Have you been reading Inside Lacrosse's conference check-ins this week? I've been linking to them in the daily links post, and if you haven't been reading the dispatches, you need to get on that, college boy. It's April after all, and there's nothing that should be dominating your face more than how these nine leagues currently look: (1) League races have a significant impact on the construct of the NCAA Tournament, both with respect to automatic invitations and the resumes of teams looking for at-large consideration; and (2) The level of play during conference games tends to become more interesting, with teams that have blown their brains to smithereens in out-of-conference games looking for retribution and teams that have survived their non-conference slates looking to assert themselves over their peers and keep momentum going. It's just the best portion of the season, you guys, and it's really starting to ramp up.
As a supplement to Inside Lacrosse's work, I turned on the lacrosse computing machine to try and figure out a few things: (1) Which conferences look the strongest as April's sunrise begins to move toward midday heat; (2) Which conference races look the most dense; and (3) Which conferences host the strongest defenses and offenses in the overall. The results -- based solely on what the teams in these things have done and not based on any predictory assumptions or calculations related to future games -- are mildly surprising, but they do illustrate some interesting things.
This sounds like a job for a potentially confusing table! Engage!
|CONFERENCE||AVG. PYTH. WIN EXP.||RANK||AVG. ABS. DEV.||RANK||AVG. AOE||RANK||AVG. ADE||RANK|
AVG. PYTH. WIN EXP.: This is the average of a conference membership's Pythagorean win expectations. The underlying calculation is based on adjusted offensive and defensive efficiencies.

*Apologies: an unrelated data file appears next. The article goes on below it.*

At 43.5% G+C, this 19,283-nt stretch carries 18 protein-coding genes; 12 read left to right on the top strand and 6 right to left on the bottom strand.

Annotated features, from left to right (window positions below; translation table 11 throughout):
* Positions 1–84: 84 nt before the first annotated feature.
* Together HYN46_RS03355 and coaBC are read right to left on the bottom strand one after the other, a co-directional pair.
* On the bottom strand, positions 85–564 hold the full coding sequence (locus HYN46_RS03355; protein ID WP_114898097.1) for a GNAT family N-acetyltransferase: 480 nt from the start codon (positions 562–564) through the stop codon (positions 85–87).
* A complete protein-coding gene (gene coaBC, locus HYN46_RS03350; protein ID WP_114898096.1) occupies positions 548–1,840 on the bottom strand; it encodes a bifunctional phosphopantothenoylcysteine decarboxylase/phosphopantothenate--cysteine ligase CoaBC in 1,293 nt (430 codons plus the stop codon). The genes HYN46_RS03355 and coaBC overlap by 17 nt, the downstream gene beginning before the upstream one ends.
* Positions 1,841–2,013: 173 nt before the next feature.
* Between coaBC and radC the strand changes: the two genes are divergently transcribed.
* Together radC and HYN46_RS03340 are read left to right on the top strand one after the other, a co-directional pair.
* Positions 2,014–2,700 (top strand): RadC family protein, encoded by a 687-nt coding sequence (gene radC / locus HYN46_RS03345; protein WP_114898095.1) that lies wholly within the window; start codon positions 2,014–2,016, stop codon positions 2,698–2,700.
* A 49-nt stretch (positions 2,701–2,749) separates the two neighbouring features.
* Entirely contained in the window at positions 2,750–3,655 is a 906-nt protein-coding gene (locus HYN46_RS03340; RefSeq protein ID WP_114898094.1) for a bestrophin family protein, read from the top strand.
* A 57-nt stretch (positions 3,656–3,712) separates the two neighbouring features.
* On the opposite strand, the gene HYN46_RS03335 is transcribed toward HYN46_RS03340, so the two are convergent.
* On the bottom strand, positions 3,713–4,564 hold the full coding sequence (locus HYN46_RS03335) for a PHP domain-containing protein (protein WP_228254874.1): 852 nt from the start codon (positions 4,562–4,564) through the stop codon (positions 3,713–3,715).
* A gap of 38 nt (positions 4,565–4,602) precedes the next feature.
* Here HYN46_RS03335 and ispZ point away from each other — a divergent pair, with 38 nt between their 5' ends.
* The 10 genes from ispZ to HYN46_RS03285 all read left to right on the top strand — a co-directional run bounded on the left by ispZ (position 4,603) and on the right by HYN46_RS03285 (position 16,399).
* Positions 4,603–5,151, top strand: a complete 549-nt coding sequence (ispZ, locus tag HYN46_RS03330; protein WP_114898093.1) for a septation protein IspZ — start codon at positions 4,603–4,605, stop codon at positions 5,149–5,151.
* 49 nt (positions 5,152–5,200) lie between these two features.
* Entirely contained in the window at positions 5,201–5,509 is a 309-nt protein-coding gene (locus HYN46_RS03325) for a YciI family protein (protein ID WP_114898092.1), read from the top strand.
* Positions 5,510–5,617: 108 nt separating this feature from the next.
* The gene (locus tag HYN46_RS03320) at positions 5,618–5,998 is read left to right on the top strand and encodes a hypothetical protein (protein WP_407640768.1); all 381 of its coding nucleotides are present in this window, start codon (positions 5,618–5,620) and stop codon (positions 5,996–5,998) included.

AVG. ABS. DEV.: This is the average absolute deviation of a conference membership's Pythagorean win expectations. It's not perfect, but it measures the dispersion or variability of Pythagorean win expectations of a conference's membership relative to the mean. A low value means that a conference's membership is bunched together; a high value means that there is greater variability in the expected wins among conference members.
AVG. AOE: The average of a conference membership's adjusted offensive efficiency values.
AVG. ADE: The average of a conference membership's adjusted offensive efficiency values.
Here are some thoughts on all this:
- It shouldn't be surprising that the ACC ranks as the strongest conference in the country in terms of average Pythagorean win expectations. The foursome -- Maryland (79.72%), North Carolina (74.41%), Duke (65.70%), and Virginia (61.79%) -- holds no peer in Division I lacrosse this season, and that fact makes me want to slap the Terrapins for ditching the league after the 2014 season for something else. The Ivy League slotting neatly behind the ACC is expected as well, featuring a host of teams with statistical expectations as strong as any in the nation (Cornell (first) and Princeton (eighth) are in the top 10 in the metric; Pennsylvania (11th) and Yale (12th) are in the top 15). Entering the season I don't think anybody that hadn't recently had surgery involving a drill being used to repair a skull would have expected the Patriot League to rank outside the nation's top four conferences, and yet, here we are. There are just a lot of average teams in the conference this season, with Bucknell looking like the league's trusted favorite, Lehigh and Army expected to reside within the nation's top-third when all is said and done, a bunch of teams kind of hanging around the national average, and Lafayette and Navy not anticipated to do much other than take shots to the face. These are crazy times.